October 29, 2007
On Stoneridge.
Posted by Julian Velasco

I realize that a post on Stoneridge isn't exactly timely, but I'm not a regular blogger.  Anyway, it seems that the Supreme Court is likely to affirm the judgment of the Eighth Circuit in the Stoneridge case.  I think that would be the right outcome.  However, the reasoning of the opinion may be more important than the outcome.  I would like the Supreme Court to use this case to take up the meaning of either "in connection with a purchase or sale of securities," or the scienter requirement.

"In connection with" has been interpreted extremely broadly over the years, and that probably is for the best.  But its limits should be better defined than they are.  Even assuming a "sham" transaction is fraudulent, that fraud is not necessarily in connection with a purchase or sale of securities.  Perhaps it is with respect to the company that intends to account for it improperly (although I would argue that it is the improper accounting, rather than the transaction itself, that satisfies the requirement).  But it is quite a stretch to say that a third party vendor engaging in a sham transaction is doing so "in connection with a purchase or sale of securities."  From the respondents' perspective, any fraud would have been in connection with the purchase and sale of set-top boxes and advertising, not securities.

Alternatively, the court could focus on scienter.  Scienter has been defined by the Supreme Court as an "intent to deceive," although most (all?) lower courts have held that recklessness will suffice.  I doubt that the respondents truly had an intent to deceive the securities markets.  At most, you could say that they were reckless with respect to the truth: they didn't care whether their actions would deceive the markets.  I would like the Supreme Court to hold that while recklessness may suffice with respect to participants in securities transactions (and their fiduciaries, including insiders), actual intent to deceive is necessary with respect to third parties.  If a person who is not involved in a securities transaction nevertheless intends to deceive others who are, then it may be reasonable to hold that person liable; but not if they're simply doing their own thing in disregard of securities markets.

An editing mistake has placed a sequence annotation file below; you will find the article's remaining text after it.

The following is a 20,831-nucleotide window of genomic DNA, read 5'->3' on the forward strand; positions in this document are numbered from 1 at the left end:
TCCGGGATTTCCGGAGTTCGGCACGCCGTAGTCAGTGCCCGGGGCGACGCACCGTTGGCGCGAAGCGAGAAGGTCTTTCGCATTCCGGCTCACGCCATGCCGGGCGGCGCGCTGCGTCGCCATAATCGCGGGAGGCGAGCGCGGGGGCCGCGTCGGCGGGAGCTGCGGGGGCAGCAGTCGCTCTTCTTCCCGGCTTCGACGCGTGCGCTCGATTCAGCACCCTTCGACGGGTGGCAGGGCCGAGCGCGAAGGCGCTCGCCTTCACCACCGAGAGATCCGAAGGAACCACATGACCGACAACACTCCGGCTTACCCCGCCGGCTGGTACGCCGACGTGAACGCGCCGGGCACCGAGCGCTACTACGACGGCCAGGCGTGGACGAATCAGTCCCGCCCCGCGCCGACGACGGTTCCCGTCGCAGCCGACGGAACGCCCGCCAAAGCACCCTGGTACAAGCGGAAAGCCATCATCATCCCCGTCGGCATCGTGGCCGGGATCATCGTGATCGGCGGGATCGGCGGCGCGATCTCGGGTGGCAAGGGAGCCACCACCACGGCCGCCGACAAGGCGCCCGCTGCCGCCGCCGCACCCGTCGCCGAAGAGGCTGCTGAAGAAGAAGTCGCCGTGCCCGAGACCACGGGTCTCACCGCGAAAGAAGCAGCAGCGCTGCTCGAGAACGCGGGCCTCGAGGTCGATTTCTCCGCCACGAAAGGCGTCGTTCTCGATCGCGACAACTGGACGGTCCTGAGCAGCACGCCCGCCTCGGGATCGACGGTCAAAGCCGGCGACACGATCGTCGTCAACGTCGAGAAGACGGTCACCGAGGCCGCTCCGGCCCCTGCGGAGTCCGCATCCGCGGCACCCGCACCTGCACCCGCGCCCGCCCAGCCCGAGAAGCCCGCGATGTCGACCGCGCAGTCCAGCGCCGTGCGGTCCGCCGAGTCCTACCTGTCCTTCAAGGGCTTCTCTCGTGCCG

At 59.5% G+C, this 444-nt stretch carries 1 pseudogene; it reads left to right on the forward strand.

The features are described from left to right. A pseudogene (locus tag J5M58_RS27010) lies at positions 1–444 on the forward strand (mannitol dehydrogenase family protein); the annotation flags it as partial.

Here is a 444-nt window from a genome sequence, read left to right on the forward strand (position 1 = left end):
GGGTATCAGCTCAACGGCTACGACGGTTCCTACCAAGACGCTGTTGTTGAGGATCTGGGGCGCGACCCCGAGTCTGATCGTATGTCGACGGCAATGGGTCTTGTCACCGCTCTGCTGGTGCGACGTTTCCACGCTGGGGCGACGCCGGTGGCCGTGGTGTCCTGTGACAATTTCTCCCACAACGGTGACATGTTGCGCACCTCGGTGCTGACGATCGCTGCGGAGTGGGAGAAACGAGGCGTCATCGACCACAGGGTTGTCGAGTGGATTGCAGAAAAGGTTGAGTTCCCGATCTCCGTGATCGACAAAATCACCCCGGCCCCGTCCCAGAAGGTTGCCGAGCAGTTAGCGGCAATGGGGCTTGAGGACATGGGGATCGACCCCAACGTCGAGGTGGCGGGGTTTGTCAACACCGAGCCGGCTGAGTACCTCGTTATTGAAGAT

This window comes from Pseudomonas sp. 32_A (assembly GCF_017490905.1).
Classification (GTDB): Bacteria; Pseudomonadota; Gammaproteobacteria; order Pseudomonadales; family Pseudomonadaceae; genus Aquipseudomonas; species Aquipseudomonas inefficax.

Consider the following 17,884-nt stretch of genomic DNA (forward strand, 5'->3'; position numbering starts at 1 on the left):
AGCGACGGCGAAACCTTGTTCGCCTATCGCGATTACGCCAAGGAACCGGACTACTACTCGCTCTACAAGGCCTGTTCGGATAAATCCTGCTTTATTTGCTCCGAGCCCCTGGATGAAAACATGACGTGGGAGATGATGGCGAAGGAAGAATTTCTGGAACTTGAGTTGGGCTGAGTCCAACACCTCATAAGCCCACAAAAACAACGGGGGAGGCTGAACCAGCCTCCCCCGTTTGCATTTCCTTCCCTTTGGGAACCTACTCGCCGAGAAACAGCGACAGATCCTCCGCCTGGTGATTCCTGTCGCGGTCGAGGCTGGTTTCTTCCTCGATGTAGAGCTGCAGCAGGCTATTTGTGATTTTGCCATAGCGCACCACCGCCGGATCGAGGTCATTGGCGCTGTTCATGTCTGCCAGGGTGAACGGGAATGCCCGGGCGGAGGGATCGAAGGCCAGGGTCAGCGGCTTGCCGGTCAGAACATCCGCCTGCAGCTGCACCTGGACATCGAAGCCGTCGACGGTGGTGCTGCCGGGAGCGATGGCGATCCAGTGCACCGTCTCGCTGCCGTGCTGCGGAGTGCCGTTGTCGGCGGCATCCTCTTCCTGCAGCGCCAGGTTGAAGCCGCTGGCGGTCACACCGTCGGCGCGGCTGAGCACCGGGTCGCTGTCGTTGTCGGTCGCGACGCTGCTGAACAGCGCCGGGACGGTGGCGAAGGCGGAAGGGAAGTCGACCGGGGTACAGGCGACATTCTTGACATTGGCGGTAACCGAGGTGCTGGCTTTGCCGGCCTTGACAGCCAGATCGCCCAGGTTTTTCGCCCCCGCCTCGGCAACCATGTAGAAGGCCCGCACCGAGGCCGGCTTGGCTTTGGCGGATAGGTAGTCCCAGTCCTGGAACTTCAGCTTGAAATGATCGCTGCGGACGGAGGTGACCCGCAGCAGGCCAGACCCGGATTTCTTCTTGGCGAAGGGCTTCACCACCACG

Both of these analyses get at the same point: a person who has nothing to do with a securities transaction should not easily be held liable as a primary actor in securities fraud.  Liability, if any, should be based on aiding and abetting.  And Stoneridge seems a particularly good example of the difference between the two.  The respondents were not themselves engaging in securities fraud, but their actions may have aided and abetted securities fraud.

One of the worst possible outcomes would be for Supreme Court to limit itself to the question presented and decide that respondents cannot be held liable solely because they "made no public statements concerning those transactions."  A statement is expressly required by neither Rule 10b-5 nor § 10(b).  Section 10(b) speaks of "any deceptive device or contrivance," which is clearly broader than only statements; Rule 10b-5 is broader still (but limited by the statutory language, of course).  This issue is really about reliance, and since reliance is a separate requirement, you don't need to demand a statement.  With the availability of other statutory (and common law) bases for limiting Rule 10b-5, it would be imprudent for the Court to disregard the plain meaning of the statute.

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